Some of the images below are NSFW.
When I was diagnosed with breast cancer at 23, I had only been doing stand-up comedy in Philadelphia for a few months. I had just agreed to move into a townhouse in Fishtown with other comedians. I was not prepared for that kind of blow.
After the initial shock of the diagnosis, I threw myself headfirst into performing and did my first set about the diagnosis only a week after I had received it. It was the best way I had to process my emotions and make sense of a chaotic universe.
Unfortunately, I began experiencing an open sexualization of my disease I had not anticipated. Immediately after going public with my diagnosis and posting a video of a cancer set on my Facebook wall, I received messages saying things like, “Those were my second-favorite pair of boobs in Philly.”
People openly asked me how I was going to handle reconstruction before I had even made that decision myself. One guy asked me what size I was going to get, and I attempted to answer frankly by saying probably the same size.
“Good choice,” he said, then he pointed at my soon-to-be removed, cancer-filled breasts and added, “And I mean, good choice.”
I felt like my body was on the chopping block long before I was even in surgery. I was told I could, at the very least, do some kind of fetish porn, which suggested that my post-mastectomy body would be niche, would be other, would be up for consumption.
The week before my mastectomy at the end of July, I went on vacation with my family to Ocean City, New Jersey. I spent much of that vacation sitting in a beach chair partway in the water and reading Murakami. Because of the combination of magical realism, endless expanse of ocean, glaring sun and, perhaps, a weightier understanding of mortality just beginning to form, the whole vacation had a surreal, dreamlike quality for me.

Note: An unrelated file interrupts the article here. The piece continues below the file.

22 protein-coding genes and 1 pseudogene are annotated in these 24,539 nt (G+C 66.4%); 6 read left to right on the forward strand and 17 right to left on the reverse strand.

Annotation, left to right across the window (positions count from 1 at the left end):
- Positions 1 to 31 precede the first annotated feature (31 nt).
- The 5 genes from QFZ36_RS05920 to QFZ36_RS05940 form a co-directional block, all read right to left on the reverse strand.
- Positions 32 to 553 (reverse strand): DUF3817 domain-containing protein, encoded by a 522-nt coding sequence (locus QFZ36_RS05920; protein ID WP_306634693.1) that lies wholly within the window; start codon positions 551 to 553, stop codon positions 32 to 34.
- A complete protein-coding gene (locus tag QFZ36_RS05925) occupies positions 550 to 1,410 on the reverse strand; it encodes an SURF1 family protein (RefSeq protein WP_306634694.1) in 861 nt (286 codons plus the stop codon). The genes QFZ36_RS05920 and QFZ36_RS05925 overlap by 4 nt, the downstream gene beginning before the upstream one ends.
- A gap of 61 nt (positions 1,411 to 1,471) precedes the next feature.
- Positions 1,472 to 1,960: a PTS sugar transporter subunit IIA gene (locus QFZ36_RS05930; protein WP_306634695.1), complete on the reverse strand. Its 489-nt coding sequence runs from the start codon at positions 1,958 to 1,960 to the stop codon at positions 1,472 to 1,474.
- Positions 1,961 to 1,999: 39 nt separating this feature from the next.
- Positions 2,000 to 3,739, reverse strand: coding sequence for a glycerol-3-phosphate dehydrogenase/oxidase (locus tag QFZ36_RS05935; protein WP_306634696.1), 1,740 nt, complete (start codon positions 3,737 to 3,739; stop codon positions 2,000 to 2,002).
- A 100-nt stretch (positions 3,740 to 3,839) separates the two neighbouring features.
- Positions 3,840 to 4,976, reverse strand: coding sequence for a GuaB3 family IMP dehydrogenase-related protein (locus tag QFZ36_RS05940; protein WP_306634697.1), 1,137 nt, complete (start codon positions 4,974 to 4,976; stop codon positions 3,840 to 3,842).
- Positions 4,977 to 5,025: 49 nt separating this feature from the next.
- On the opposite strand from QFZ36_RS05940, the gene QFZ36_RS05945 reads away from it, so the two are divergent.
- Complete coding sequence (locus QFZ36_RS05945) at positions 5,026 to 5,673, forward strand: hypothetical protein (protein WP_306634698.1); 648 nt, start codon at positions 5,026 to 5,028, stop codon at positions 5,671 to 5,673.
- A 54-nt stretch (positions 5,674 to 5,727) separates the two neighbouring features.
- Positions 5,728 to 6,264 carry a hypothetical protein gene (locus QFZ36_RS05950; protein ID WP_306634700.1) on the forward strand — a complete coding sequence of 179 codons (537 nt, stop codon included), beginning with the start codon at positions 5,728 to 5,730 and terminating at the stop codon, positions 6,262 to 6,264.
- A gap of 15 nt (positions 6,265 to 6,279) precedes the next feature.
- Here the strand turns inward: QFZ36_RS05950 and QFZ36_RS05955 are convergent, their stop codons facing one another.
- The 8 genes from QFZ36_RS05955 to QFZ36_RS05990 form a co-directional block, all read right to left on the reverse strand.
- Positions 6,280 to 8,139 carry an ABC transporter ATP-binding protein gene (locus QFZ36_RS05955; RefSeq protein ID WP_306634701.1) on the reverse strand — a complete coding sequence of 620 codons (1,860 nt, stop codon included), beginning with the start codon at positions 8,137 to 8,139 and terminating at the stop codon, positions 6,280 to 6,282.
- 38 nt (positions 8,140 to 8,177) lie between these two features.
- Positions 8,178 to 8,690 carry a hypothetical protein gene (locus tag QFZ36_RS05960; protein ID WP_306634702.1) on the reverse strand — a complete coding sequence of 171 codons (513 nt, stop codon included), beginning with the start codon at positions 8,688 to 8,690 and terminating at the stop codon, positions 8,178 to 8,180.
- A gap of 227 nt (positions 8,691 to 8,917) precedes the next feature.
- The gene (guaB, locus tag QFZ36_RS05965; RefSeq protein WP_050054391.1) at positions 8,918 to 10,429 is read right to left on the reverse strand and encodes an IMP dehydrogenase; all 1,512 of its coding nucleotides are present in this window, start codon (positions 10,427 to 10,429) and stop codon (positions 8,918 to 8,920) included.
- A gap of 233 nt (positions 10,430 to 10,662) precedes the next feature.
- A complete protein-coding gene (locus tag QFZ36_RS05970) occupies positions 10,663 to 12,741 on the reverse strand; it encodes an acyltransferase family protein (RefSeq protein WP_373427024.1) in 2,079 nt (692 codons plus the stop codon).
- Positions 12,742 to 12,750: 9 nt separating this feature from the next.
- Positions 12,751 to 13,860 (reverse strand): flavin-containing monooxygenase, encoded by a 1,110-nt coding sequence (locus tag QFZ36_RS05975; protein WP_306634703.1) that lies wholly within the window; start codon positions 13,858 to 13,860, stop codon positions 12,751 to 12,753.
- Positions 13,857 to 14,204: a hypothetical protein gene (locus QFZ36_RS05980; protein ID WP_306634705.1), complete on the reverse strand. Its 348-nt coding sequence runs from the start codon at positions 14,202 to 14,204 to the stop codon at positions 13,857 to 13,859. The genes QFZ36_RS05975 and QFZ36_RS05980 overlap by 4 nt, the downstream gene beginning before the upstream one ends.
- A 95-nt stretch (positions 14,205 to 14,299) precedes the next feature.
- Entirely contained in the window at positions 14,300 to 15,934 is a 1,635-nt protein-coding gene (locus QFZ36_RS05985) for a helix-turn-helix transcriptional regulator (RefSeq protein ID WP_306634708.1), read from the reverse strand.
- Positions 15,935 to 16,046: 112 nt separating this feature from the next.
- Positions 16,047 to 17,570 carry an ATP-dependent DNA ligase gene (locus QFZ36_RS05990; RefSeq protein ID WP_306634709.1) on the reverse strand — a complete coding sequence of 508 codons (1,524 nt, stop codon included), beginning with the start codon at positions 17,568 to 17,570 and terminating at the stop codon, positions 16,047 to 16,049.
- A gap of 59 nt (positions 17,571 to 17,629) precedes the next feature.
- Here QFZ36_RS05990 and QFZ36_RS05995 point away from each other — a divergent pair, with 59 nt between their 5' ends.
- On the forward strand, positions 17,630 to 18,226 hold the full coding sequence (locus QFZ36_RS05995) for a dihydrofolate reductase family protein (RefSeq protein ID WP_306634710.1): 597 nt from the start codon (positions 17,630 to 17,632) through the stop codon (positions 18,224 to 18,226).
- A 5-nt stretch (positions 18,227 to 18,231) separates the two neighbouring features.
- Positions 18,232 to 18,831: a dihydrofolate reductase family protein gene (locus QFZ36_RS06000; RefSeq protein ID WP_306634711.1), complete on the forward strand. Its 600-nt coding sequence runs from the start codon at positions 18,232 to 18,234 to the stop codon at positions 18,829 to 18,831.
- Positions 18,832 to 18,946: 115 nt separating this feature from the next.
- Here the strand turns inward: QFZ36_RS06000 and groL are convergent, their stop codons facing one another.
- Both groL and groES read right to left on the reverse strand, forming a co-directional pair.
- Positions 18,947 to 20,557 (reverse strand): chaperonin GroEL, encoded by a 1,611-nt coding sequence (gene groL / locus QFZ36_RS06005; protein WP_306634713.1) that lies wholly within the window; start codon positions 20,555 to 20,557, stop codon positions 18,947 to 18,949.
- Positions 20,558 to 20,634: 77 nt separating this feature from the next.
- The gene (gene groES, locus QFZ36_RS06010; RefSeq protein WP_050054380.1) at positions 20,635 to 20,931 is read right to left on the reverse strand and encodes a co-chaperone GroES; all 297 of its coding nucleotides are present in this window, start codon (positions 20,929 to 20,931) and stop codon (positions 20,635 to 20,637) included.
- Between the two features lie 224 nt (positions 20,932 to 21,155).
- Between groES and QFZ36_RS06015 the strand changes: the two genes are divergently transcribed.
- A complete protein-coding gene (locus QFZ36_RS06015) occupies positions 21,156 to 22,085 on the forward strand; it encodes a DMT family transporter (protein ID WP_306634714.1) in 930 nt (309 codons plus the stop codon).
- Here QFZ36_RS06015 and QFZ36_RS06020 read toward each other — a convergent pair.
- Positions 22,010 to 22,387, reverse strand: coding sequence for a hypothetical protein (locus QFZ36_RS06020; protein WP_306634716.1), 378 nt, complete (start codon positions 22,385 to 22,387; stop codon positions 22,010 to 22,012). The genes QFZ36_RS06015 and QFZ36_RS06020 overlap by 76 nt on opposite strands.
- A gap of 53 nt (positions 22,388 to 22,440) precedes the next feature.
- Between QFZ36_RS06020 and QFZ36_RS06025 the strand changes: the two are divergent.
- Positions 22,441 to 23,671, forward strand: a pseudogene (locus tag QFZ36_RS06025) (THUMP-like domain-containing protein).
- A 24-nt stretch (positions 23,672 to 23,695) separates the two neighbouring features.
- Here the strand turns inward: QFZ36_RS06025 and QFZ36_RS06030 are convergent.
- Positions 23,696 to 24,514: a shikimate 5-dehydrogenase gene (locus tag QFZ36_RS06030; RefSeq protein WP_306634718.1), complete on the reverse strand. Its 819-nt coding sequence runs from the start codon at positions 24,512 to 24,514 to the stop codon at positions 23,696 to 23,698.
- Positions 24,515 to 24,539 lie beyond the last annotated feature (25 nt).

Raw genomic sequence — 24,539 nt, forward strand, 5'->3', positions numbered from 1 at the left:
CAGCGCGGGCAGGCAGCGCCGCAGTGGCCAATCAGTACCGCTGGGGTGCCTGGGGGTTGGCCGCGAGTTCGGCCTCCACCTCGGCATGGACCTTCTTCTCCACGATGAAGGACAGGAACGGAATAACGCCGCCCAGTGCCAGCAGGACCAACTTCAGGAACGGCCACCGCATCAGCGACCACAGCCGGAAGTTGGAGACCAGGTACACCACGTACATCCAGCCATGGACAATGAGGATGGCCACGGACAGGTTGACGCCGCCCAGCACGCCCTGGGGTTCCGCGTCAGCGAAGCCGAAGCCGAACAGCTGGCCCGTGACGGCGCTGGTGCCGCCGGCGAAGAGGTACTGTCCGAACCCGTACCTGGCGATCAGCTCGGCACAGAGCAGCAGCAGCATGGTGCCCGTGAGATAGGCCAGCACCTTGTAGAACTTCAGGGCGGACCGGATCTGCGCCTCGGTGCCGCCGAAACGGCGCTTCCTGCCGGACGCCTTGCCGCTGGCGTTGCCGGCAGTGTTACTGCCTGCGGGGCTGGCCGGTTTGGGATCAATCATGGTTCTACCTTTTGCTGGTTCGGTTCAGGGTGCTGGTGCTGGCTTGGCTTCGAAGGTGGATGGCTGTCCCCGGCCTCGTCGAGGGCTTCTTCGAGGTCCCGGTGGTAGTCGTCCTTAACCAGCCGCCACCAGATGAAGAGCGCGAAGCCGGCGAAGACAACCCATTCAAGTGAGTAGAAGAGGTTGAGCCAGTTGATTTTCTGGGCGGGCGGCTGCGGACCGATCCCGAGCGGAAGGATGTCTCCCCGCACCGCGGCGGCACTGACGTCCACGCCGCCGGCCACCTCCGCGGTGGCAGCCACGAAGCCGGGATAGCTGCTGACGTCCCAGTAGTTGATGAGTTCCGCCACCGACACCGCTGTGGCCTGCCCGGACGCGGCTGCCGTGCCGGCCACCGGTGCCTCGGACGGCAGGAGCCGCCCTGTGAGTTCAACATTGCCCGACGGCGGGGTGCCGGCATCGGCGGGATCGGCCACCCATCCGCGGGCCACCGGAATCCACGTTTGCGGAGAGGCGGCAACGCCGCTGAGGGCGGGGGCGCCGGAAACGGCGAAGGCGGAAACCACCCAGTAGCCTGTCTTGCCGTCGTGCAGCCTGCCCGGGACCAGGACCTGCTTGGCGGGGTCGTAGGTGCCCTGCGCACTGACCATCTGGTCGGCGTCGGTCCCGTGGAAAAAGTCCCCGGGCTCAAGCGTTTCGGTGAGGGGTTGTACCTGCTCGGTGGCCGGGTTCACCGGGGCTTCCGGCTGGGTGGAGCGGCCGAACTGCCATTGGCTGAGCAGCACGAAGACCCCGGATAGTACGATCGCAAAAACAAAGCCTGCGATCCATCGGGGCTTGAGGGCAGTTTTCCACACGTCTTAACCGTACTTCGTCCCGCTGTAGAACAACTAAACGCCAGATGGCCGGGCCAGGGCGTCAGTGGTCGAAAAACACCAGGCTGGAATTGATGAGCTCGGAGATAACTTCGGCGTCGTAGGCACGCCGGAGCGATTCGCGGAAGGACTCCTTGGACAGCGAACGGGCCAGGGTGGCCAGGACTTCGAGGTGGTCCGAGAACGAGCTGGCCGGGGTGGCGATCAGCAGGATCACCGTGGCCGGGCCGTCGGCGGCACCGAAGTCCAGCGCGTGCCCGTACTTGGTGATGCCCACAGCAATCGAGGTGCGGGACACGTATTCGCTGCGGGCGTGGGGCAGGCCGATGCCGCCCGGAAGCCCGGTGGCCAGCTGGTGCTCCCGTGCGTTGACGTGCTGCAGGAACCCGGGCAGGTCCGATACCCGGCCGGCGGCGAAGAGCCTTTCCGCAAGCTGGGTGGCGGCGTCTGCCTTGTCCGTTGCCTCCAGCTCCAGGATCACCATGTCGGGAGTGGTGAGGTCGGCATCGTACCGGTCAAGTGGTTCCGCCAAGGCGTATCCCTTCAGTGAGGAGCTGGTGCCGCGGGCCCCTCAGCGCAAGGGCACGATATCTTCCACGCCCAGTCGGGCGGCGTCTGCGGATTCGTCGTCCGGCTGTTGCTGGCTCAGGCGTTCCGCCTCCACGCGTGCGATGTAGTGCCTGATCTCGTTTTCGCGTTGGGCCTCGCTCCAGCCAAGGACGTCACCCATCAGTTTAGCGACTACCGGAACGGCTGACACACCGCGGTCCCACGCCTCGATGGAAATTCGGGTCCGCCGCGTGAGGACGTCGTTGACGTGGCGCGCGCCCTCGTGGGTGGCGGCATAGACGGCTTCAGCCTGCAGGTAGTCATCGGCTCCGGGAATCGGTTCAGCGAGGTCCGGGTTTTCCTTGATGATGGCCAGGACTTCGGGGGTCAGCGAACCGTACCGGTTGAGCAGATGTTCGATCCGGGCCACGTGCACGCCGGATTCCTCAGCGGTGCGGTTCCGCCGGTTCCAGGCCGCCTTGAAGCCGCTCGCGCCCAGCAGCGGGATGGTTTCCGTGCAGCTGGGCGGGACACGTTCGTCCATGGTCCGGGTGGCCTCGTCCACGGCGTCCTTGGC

I let the waves wash over my legs, up to my waist, and wished they would polish me into a pearl, beautiful and whole and simple. Already, though, I could feel myself not being polished, but worn away into shadows and dust of my former self.
Shortly after my mastectomy, the doctors told me I would need to start chemotherapy after all, which they at first insisted wouldn’t be necessary. I attempted to process through a series of photo shoots with friends that focused on makeup painted on my bald head.
After four rounds of chemo, a friend said he wanted to go on my “body acceptance journey” with me. He felt he had been supportive and was “owed” something. I receded into myself and assured him he was an important part of my life. So much of cancer is comforting those around you when you should be comforting yourself.
As soon as I left his apartment I regretted reassuring him. I was hurt and I felt small and unimportant, a commodity owed to those who had shown me any kindness throughout the experience, reduced again to a cancerous novelty.
Throughout the next year, I continued to fill my schedule. I started preforming as a character so that when I wrote, it didn’t have to be about me. From the outside, I am sure I looked for all the world like a poster child for grace under pressure.
People told me I was brave, inspiring, a hero, but sitting up on that pedestal, it became nearly impossible to ask for help. I didn’t want to disappoint those who believed in me. I let myself down instead of those around me.